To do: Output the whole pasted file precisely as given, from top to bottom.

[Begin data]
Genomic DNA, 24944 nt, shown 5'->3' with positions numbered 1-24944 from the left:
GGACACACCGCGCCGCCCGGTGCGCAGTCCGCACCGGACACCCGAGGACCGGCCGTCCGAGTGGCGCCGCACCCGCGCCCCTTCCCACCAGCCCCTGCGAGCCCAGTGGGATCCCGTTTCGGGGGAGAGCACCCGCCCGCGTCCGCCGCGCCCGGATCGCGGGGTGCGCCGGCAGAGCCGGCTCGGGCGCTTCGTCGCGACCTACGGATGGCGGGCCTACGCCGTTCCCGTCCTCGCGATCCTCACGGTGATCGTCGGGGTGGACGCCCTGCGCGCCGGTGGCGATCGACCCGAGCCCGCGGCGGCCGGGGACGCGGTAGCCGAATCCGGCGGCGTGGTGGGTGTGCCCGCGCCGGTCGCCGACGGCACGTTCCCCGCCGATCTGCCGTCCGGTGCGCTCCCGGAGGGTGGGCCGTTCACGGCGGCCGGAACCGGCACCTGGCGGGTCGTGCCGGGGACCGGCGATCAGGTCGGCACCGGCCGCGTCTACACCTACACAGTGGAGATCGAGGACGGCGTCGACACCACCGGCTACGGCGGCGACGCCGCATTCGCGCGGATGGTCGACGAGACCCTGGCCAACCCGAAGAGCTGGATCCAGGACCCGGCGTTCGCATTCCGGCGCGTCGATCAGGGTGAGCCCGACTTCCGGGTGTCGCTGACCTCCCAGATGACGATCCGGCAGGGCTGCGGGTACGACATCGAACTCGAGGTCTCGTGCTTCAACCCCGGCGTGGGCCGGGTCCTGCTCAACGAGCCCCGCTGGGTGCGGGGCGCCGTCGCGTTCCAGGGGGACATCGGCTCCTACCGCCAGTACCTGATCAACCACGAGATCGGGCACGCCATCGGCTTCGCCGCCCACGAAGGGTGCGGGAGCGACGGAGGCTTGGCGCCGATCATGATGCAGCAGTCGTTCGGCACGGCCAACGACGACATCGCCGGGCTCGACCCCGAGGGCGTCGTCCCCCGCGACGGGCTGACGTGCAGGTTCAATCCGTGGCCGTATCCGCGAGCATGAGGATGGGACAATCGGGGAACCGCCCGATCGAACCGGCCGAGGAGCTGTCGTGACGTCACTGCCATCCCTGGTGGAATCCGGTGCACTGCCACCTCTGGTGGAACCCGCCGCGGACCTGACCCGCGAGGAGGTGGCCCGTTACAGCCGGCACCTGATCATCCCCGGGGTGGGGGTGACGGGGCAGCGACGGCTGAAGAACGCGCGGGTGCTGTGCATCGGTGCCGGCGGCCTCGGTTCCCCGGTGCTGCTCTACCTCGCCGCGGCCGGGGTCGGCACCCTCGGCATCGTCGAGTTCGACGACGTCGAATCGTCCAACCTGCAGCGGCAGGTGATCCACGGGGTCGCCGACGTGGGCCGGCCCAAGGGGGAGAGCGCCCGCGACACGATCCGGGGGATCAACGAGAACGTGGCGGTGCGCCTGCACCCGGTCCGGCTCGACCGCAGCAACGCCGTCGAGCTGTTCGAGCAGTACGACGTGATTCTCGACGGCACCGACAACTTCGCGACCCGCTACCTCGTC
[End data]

Genomic DNA, 24944 nt, shown 5'->3' with positions numbered 1-24944 from the left:
GGACACACCGCGCCGCCCGGTGCGCAGTCCGCACCGGACACCCGAGGACCGGCCGTCCGAGTGGCGCCGCACCCGCGCCCCTTCCCACCAGCCCCTGCGAGCCCAGTGGGATCCCGTTTCGGGGGAGAGCACCCGCCCGCGTCCGCCGCGCCCGGATCGCGGGGTGCGCCGGCAGAGCCGGCTCGGGCGCTTCGTCGCGACCTACGGATGGCGGGCCTACGCCGTTCCCGTCCTCGCGATCCTCACGGTGATCGTCGGGGTGGACGCCCTGCGCGCCGGTGGCGATCGACCCGAGCCCGCGGCGGCCGGGGACGCGGTAGCCGAATCCGGCGGCGTGGTGGGTGTGCCCGCGCCGGTCGCCGACGGCACGTTCCCCGCCGATCTGCCGTCCGGTGCGCTCCCGGAGGGTGGGCCGTTCACGGCGGCCGGAACCGGCACCTGGCGGGTCGTGCCGGGGACCGGCGATCAGGTCGGCACCGGCCGCGTCTACACCTACACAGTGGAGATCGAGGACGGCGTCGACACCACCGGCTACGGCGGCGACGCCGCATTCGCGCGGATGGTCGACGAGACCCTGGCCAACCCGAAGAGCTGGATCCAGGACCCGGCGTTCGCATTCCGGCGCGTCGATCAGGGTGAGCCCGACTTCCGGGTGTCGCTGACCTCCCAGATGACGATCCGGCAGGGCTGCGGGTACGACATCGAACTCGAGGTCTCGTGCTTCAACCCCGGCGTGGGCCGGGTCCTGCTCAACGAGCCCCGCTGGGTGCGGGGCGCCGTCGCGTTCCAGGGGGACATCGGCTCCTACCGCCAGTACCTGATCAACCACGAGATCGGGCACGCCATCGGCTTCGCCGCCCACGAAGGGTGCGGGAGCGACGGAGGCTTGGCGCCGATCATGATGCAGCAGTCGTTCGGCACGGCCAACGACGACATCGCCGGGCTCGACCCCGAGGGCGTCGTCCCCCGCGACGGGCTGACGTGCAGGTTCAATCCGTGGCCGTATCCGCGAGCATGAGGATGGGACAATCGGGGAACCGCCCGATCGAACCGGCCGAGGAGCTGTCGTGACGTCACTGCCATCCCTGGTGGAATCCGGTGCACTGCCACCTCTGGTGGAACCCGCCGCGGACCTGACCCGCGAGGAGGTGGCCCGTTACAGCCGGCACCTGATCATCCCCGGGGTGGGGGTGACGGGGCAGCGACGGCTGAAGAACGCGCGGGTGCTGTGCATCGGTGCCGGCGGCCTCGGTTCCCCGGTGCTGCTCTACCTCGCCGCGGCCGGGGTCGGCACCCTCGGCATCGTCGAGTTCGACGACGTCGAATCGTCCAACCTGCAGCGGCAGGTGATCCACGGGGTCGCCGACGTGGGCCGGCCCAAGGGGGAGAGCGCCCGCGACACGATCCGGGGGATCAACGAGAACGTGGCGGTGCGCCTGCACCCGGTCCGGCTCGACCGCAGCAACGCCGTCGAGCTGTTCGAGCAGTACGACGTGATTCTCGACGGCACCGACAACTTCGCGACCCGCTACCTCGTC